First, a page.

WASHINGTON -- While Republican spinners publicly dismiss setbacks in Tuesday's scattered off-year elections as isolated mishaps, their leaders truly are filled with fear and loathing about next year. Anticipated Democratic defeats in New Jersey and Virginia, though hardly national barometers, expose weaknesses in the GOP that could lead to catastrophe in 2002.
Defeats in the two states, especially New Jersey, revealed an ideologically and culturally divided party that is not ready for next year's tests. The performance by the Republican National Committee (RNC) can most charitably be described as too little, too late. George W. Bush, basking in post-Sept. 11 popularity, ignored the off-year elections (much as he abjured campaigning for legislative candidates as governor of Texas).
Democrats cannot claim to have found their voice, considering the way their candidates for governor were elected. Mark Warner in Virginia impersonated a Republican, and Jim McGreevey in New Jersey proved once again that negative campaigning really works. Nevertheless, these shortcomings afford little solace for Republicans. Nor should the GOP celebrate the victory in New York City of Michael Bloomberg, a liberal Democrat who became a Republican this year as the only way to get on the mayoral ticket.
From the Republican standpoint, conditions in 2002 may be more hazardous than in 2001. Senate Majority Leader Tom Daschle, the Democratic Party's master strategist, is delaying until next year congressional consideration of issues that make Republicans uncomfortable: HMO regulation, prescription drug subsidies and minimum wage increases. The GOP's nightmare scenario would extend both the economic recession and war in Afghanistan. The great Republican surge of 1994 may finally have run its course.
Moreover, Republicans this year sought their old designation as the stupid party. Acting Gov. Donald DiFrancesco and the party's other pillars in New Jersey, who mix private business with politics, openly undermined Bret Schundler's campaign. They thought they could keep ex-Jersey City reformist Mayor Schundler out of Trenton (and be comfortable with Democratic good old boy McGreevey) and retain their legislative majorities. Instead, Republicans lost control of both houses, as Schundler was swamped.
Fratricide among Virginia Republicans was less obvious than in New Jersey but still poisonous. Bad feelings were palpable between term-limited Gov. Jim Gilmore (the Republican national chairman) and candidate Mark Earley. RNC staffers grumbled at the Earley campaign's inability to consolidate support from pro-life and pro-gun voters and its failure to plug into Gilmore's high approval rating.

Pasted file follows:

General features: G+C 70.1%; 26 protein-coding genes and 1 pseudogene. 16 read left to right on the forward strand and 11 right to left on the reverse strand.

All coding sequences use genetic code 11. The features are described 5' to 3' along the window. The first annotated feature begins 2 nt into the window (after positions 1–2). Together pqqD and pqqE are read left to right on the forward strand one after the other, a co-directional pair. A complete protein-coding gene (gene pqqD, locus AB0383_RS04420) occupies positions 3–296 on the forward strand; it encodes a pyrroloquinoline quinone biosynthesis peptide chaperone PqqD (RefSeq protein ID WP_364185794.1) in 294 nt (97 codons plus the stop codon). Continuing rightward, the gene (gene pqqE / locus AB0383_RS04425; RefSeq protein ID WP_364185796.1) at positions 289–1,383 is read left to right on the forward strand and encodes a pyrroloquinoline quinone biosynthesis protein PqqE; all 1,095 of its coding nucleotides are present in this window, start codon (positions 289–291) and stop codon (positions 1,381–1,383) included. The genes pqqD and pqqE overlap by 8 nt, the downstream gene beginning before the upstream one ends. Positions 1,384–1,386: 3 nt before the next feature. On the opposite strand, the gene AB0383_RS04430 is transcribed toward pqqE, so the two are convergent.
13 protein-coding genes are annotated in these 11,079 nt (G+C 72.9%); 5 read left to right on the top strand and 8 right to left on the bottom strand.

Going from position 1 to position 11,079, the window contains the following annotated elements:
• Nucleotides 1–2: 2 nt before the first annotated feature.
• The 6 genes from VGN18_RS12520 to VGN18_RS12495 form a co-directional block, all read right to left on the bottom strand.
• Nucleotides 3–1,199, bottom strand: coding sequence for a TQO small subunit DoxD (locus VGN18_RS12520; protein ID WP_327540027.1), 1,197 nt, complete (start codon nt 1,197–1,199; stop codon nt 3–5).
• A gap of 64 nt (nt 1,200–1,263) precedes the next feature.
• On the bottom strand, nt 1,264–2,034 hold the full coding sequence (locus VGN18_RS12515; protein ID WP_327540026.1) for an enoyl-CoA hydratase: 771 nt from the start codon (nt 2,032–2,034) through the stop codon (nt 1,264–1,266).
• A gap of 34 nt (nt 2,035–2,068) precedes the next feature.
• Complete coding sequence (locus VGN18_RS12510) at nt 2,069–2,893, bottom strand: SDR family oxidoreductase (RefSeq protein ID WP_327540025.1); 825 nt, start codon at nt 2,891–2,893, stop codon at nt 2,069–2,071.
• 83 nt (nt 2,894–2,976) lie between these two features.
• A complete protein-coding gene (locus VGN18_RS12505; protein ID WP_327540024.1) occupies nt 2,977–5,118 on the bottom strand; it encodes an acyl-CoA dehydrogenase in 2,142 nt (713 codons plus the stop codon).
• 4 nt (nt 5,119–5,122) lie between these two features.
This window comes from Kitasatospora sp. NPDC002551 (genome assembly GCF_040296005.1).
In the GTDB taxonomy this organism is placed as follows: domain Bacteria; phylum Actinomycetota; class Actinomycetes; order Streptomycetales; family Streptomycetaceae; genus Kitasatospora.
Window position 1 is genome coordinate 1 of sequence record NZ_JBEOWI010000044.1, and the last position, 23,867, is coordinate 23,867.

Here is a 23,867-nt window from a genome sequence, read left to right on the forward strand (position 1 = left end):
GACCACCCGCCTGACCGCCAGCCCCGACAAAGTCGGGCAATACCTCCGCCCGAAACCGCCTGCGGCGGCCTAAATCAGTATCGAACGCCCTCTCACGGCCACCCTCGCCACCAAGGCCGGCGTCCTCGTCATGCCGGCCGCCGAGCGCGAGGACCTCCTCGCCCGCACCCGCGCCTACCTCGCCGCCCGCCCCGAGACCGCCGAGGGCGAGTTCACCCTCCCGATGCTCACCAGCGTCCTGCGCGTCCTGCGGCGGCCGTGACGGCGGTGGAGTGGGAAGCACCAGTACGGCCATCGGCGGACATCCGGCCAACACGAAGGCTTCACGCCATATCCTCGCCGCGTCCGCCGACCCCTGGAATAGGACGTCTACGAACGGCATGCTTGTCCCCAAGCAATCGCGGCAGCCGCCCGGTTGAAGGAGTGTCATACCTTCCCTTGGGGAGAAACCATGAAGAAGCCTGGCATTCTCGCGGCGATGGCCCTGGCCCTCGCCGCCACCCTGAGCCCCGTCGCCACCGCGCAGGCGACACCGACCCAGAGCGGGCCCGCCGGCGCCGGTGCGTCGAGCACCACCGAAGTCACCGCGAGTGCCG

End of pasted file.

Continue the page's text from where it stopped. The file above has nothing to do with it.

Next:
Neither Schundler's nor Earley's campaign was happy about the level of assistance from Washington. The RNC's final week $2 million infusion of television spending into New Jersey ($1 million in generic Republican ads, $1 million in anti-McGreevey ads) had virtually no impact on the solid double-digit lead built by the Democrat. Why, asks Schundler's campaign, did the money arrive so late?
Although President Bush's news spinners are working overtime to claim that his absence from both states did not affect either race for governor, he was desperately wanted in both states. Nor did it help when White House aides told reporters that the president did not want to campaign for "losers."
Conservative activists were particularly aggravated that Bush found time Oct. 30 to appear with the least loyal of Republican House members, Rep. Connie Morella, in her suburban Maryland district while unwilling to cross the Potomac to help Earley. A little less than a year ago, Morella signaled she probably would vote for Al Gore if the disputed presidential election reached the House of Representatives.
What lessens the significance of Tuesday's voting and could make the results reversible next year is Democratic failure to sound a coherent theme. Nouveau Republican Bloomberg in New York City sounded more like an old-fashioned Democrat than the two winners for governor, who embraced rather than overpowered the Republican tax issue. Warner did not repeat the blunder by the 1997 Virginia Democratic candidate in opposing tax cuts. Warner and McGreevey both committed themselves not to increase taxes.
That Democrats are learning how not to destroy themselves is no reason for Republican satisfaction. Questions abound about 2002, but one heads the list. Will fighting the war against terrorism prevent George W. Bush from fighting for his party's control of Congress?